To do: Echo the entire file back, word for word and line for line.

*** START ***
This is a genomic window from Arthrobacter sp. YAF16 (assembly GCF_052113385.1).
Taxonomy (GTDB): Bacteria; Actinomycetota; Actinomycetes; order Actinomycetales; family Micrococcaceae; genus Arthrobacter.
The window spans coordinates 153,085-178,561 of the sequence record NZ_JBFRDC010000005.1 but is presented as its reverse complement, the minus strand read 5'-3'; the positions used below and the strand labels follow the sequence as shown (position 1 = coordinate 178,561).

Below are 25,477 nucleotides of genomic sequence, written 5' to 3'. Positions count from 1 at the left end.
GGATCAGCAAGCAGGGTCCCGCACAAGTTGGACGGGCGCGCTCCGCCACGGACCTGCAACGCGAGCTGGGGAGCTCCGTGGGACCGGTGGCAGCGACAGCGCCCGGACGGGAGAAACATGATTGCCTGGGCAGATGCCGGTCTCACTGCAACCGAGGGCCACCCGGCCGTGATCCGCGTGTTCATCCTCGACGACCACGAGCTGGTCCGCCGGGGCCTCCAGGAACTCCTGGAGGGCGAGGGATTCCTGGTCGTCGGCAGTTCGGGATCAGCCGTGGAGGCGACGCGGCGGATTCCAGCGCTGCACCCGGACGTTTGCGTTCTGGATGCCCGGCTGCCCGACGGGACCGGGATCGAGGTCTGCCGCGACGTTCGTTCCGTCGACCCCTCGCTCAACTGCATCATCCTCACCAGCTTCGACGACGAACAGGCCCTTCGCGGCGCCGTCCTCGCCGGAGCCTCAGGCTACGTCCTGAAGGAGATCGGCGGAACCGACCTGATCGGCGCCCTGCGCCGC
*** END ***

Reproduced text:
This is a genomic window from Arthrobacter sp. YAF16 (assembly GCF_052113385.1).
Taxonomy (GTDB): Bacteria; Actinomycetota; Actinomycetes; order Actinomycetales; family Micrococcaceae; genus Arthrobacter.
The window spans coordinates 153,085-178,561 of the sequence record NZ_JBFRDC010000005.1 but is presented as its reverse complement, the minus strand read 5'-3'; the positions used below and the strand labels follow the sequence as shown (position 1 = coordinate 178,561).

Below are 25,477 nucleotides of genomic sequence, written 5' to 3'. Positions count from 1 at the left end.
GGATCAGCAAGCAGGGTCCCGCACAAGTTGGACGGGCGCGCTCCGCCACGGACCTGCAACGCGAGCTGGGGAGCTCCGTGGGACCGGTGGCAGCGACAGCGCCCGGACGGGAGAAACATGATTGCCTGGGCAGATGCCGGTCTCACTGCAACCGAGGGCCACCCGGCCGTGATCCGCGTGTTCATCCTCGACGACCACGAGCTGGTCCGCCGGGGCCTCCAGGAACTCCTGGAGGGCGAGGGATTCCTGGTCGTCGGCAGTTCGGGATCAGCCGTGGAGGCGACGCGGCGGATTCCAGCGCTGCACCCGGACGTTTGCGTTCTGGATGCCCGGCTGCCCGACGGGACCGGGATCGAGGTCTGCCGCGACGTTCGTTCCGTCGACCCCTCGCTCAACTGCATCATCCTCACCAGCTTCGACGACGAACAGGCCCTTCGCGGCGCCGTCCTCGCCGGAGCCTCAGGCTACGTCCTGAAGGAGATCGGCGGAACCGACCTGATCGGCGCCCTGCGCCGC